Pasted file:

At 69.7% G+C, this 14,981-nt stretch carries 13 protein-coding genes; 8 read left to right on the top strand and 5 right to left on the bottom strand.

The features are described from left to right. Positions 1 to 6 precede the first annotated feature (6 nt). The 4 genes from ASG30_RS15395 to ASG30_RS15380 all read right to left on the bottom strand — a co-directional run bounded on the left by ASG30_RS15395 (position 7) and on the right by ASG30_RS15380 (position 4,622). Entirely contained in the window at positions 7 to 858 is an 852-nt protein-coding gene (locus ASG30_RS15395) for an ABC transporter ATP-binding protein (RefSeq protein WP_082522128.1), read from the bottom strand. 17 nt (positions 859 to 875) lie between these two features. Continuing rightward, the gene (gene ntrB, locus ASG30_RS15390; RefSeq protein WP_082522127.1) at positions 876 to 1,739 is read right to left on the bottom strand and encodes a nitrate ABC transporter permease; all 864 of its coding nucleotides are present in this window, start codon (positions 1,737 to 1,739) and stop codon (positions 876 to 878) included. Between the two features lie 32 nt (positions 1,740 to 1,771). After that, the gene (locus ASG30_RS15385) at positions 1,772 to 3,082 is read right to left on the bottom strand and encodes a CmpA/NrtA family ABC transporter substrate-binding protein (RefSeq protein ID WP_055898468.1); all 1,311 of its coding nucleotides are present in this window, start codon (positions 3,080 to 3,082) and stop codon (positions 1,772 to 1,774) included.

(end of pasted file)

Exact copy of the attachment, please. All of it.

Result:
At 69.7% G+C, this 14,981-nt stretch carries 13 protein-coding genes; 8 read left to right on the top strand and 5 right to left on the bottom strand.

The features are described from left to right. Positions 1 to 6 precede the first annotated feature (6 nt). The 4 genes from ASG30_RS15395 to ASG30_RS15380 all read right to left on the bottom strand — a co-directional run bounded on the left by ASG30_RS15395 (position 7) and on the right by ASG30_RS15380 (position 4,622). Entirely contained in the window at positions 7 to 858 is an 852-nt protein-coding gene (locus ASG30_RS15395) for an ABC transporter ATP-binding protein (RefSeq protein WP_082522128.1), read from the bottom strand. 17 nt (positions 859 to 875) lie between these two features. Continuing rightward, the gene (gene ntrB, locus ASG30_RS15390; RefSeq protein WP_082522127.1) at positions 876 to 1,739 is read right to left on the bottom strand and encodes a nitrate ABC transporter permease; all 864 of its coding nucleotides are present in this window, start codon (positions 1,737 to 1,739) and stop codon (positions 876 to 878) included. Between the two features lie 32 nt (positions 1,740 to 1,771). After that, the gene (locus ASG30_RS15385) at positions 1,772 to 3,082 is read right to left on the bottom strand and encodes a CmpA/NrtA family ABC transporter substrate-binding protein (RefSeq protein ID WP_055898468.1); all 1,311 of its coding nucleotides are present in this window, start codon (positions 3,080 to 3,082) and stop codon (positions 1,772 to 1,774) included.